The Black Hills of South Dakota is an invitingly compact region that is particularly good for family vacations.
The region is full of amazing natural wonders -- including two caves where national park rangers lead tours -- as well as lots of Old West history, an agreeable way to learn the nation's past; plenty of recreational possibilities from mountain hikes and a swim in a hot springs pool to a half-hour ride on an old steam train; and a wide range of inexpensive lodging and dining places.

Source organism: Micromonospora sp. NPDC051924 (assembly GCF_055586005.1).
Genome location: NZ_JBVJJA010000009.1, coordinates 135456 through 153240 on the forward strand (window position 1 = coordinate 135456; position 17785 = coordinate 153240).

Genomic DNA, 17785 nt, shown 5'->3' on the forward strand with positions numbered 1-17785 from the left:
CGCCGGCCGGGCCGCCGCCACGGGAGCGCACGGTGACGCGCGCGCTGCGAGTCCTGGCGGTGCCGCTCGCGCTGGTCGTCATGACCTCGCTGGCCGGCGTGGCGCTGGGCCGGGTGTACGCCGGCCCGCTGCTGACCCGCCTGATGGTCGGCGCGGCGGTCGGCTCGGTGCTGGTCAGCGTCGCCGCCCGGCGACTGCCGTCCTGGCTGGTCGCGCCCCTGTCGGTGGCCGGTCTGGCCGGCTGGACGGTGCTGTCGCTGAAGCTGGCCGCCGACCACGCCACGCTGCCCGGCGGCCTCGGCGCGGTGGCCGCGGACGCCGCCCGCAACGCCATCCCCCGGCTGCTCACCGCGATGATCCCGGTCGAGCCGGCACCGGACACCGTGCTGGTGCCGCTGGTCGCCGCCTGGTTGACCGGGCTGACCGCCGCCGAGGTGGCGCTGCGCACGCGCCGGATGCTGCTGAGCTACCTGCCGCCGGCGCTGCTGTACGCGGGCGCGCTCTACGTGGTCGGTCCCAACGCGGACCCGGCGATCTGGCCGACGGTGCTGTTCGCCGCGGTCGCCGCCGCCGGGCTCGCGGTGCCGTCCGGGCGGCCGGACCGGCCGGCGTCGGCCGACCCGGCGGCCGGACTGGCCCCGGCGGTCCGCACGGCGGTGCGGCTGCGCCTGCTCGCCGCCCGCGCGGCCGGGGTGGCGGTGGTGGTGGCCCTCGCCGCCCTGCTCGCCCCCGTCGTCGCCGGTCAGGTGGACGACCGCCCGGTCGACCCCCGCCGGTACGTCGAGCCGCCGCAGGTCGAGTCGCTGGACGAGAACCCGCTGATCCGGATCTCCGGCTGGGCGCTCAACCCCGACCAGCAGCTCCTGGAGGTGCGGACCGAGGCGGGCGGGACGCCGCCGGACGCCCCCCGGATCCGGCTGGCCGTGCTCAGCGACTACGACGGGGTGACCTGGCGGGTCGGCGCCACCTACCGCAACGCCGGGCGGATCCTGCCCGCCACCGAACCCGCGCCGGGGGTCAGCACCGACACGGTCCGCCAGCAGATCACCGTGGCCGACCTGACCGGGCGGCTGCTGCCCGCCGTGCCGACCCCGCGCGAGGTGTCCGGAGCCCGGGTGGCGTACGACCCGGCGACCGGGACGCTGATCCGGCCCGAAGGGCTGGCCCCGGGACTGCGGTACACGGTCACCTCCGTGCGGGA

How could a family spend its time? See Mount Rushmore and the nearby Crazy Horse memorial. Like the Statue of Liberty and the Lincoln Memorial, they are inspiring sights, and educational too. You learn why the four presidents and the Sioux chief are so honored. An outdoor sound-and-light show is presented evenings at Rushmore. Search for bison at Custer State Park. These huge beasts are awesome, especially in large herds roaming wild in their natural home. Don't get close, because they may charge and their horns are sharp. You may spot pronghorn antelope and wild burros, too. Ride the 1880 Train. The steam-powered train makes frequent 18-mile round trips between Keystone and Hill City, two former mining towns just outside Mount Rushmore National Memorial. The train once starred in an episode of TV's "Gunsmoke." Keystone is full of fast-food restaurants and curio shops. Explore underground caverns. Frequent guided tours are offered daily at Wind Cave National Park in the southern Black Hills and Jewel Cave National Monument, about 15 miles west of Mount Rushmore. Study Indian life on the Northern Plains. Among the possibilities are the Sioux Museum in Rapid City; the Indian Museum of North America at the Crazy Horse memorial; and an exhibit on the culture of the Oglala Sioux at the White River Visitor Center at Badlands National Park. There are Indian reservations on the plains to the east of the Black Hills. See a working gold mine. The Homestake in Lead, on a high ridge overlooking Deadwood Gulch, is one of the largest in the world. It offers daily weekday tours. Go for a swim in Hot Springs, S.D. Evans Plunge calls itself the "world's largest natural warm water indoor swimming pool." It has a giant waterslide and a row of hanging rings to swing out over the water for a flying dive. Watch archeologists at work. About 26,000 years ago, dozens of mammoths -- giant elephant-like creatures -- were trapped in a pond on the edge of Hot Springs. Today, students and scholars are busily uncovering and preserving their bones. Guided tours are offered continuously through the ongoing digs at Mammoth Site. Save time for the prairie dogs. There's a roadside community of them just north of the Wind Cave visitor center. They put on a delightful show, once they realize you are no threat. Don't feed them and beware, they bite. Explore Badland's National Park and Wounded Knee. It's a day's excursion from the Black Hills, but well worth it. You'll see both grasslands and badlands and learn a lot about the geology of this unusual region at the Cedar Pass Visitor Center. Stay at Custer State Park. It's a mountain park, cool and shady in the summer, with four inexpensive lodges (including some housekeeping cabins) and several campgrounds. You can simply relax or go hiking, swim in the lakes, try trout fishing, take a trail ride on horseback, rent a paddle boat or canoe on Sylvan Lake, join a jeep ride to the buffalo herds and attend a performance of the Black Hills Playhouse.